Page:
#8: Other People


You think you know a guy. If there is one thing that defines the work of Stephen King, it is his ability to look down the streets of Everytown, America and make us wonder what really goes on over the garden wall. In King’s suburbia, the monsters aren’t in the woods or high up in a lonely tower; they live right next door. In works like “It,” “Salem’s Lot,” and “The Outsider” audiences are forced to question how much they really know about the people who make up their communities, even those they think they know.


#7: Cars / Trucks


Nothing like packing up the car and hitting the open road, right? Well, you might think twice about that if you’re familiar with these infamous automobiles. In “From a Buick 8”, an abandoned car turns out to be a portal to a hellish alternate dimension. Similarly, Christine, the eponymous car from the 1983 film and novel, is almost literally hell on wheels, while killer cars are taken to a whole new level in the notoriously panned “Maximum Overdrive.” The danger surrounding cars is usually reserved for bad driving, but in the King Multiverse, even empty vehicles are deadly.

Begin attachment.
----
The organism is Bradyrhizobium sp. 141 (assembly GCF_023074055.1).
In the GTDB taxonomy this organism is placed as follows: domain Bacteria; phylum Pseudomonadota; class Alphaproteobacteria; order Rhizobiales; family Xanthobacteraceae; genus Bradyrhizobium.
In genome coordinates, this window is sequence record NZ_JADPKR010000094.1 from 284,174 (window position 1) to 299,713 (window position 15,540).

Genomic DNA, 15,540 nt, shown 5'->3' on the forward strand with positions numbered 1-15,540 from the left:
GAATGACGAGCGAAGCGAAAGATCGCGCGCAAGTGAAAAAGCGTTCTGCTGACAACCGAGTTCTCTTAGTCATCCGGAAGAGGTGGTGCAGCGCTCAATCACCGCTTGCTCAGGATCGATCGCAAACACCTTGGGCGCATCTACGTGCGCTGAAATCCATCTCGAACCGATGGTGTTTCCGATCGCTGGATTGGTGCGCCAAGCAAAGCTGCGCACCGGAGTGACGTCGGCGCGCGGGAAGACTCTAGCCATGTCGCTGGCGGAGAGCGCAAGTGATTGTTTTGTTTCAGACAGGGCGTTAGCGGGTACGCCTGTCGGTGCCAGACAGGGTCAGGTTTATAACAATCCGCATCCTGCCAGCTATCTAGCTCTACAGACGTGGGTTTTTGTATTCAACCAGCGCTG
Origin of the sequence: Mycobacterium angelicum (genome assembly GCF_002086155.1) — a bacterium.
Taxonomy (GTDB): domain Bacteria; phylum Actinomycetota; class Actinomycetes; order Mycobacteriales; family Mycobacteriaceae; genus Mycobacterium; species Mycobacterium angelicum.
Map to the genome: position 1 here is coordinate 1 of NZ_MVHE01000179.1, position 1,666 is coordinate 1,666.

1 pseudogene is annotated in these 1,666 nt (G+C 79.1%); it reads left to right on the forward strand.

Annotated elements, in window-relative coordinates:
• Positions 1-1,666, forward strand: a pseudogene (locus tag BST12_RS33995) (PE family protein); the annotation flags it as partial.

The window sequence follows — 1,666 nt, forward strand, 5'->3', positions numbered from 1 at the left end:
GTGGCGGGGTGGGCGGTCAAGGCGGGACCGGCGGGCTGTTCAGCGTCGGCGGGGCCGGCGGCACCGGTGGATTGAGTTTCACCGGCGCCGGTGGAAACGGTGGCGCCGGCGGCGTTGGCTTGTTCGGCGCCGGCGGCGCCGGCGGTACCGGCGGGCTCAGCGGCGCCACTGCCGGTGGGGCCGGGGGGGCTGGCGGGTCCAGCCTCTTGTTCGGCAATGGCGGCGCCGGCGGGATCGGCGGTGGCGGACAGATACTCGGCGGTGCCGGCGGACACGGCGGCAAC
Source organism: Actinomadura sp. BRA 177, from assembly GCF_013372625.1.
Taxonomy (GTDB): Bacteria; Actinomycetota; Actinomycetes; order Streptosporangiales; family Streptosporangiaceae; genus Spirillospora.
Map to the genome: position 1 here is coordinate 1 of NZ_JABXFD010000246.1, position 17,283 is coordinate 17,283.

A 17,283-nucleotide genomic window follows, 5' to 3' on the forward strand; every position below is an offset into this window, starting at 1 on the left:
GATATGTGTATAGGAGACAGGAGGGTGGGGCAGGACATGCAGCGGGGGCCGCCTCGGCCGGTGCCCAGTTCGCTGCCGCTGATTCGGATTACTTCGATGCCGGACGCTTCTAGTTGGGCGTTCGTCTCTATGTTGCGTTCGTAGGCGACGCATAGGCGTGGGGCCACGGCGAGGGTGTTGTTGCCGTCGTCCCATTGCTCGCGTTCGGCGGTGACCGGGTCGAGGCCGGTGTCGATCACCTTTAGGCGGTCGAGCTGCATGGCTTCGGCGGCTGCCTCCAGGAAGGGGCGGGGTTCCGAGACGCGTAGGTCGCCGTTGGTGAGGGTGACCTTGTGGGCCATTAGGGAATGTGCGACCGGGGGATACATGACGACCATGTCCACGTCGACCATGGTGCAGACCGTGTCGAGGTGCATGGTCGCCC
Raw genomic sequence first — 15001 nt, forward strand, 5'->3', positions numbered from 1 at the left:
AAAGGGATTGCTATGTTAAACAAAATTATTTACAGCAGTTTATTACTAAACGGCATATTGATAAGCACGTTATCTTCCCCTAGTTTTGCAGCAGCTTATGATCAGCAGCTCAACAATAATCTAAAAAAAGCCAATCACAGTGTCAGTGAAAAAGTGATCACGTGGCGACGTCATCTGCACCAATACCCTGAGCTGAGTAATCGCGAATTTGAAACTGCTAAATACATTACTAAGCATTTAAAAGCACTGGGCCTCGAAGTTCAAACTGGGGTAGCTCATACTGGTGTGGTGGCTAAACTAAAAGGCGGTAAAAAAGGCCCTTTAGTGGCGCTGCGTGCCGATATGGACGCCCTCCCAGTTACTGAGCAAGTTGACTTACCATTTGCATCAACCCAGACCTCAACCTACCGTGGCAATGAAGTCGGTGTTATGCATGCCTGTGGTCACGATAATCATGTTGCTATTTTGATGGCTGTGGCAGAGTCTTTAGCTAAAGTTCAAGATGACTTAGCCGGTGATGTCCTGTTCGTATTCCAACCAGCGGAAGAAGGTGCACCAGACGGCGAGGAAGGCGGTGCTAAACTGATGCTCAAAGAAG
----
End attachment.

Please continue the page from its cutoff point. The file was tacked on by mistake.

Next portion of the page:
#6: Children / Childhood Innocence


There are so many creepy kids throughout the SK canon it’s almost impossible to list them all. Gage Creed, Danny Torrance, Charlie McGee, Isaac Chroner; they’re all creepy for different reasons, and they’ll make you wonder if your own little kid, niece, nephew, or even the brat you babysit can start fires with their mind or talk to the dead. OR you'll wonder about your own childhood and what your coming-of-age moment was (hopefully it did not include finding a dead body). Many of Kings’ young heroes also have complicated or strained relationships with their parents. Guess if you’re going to ruin childhood, might as well bin trustworthy mentors and parental figures, too.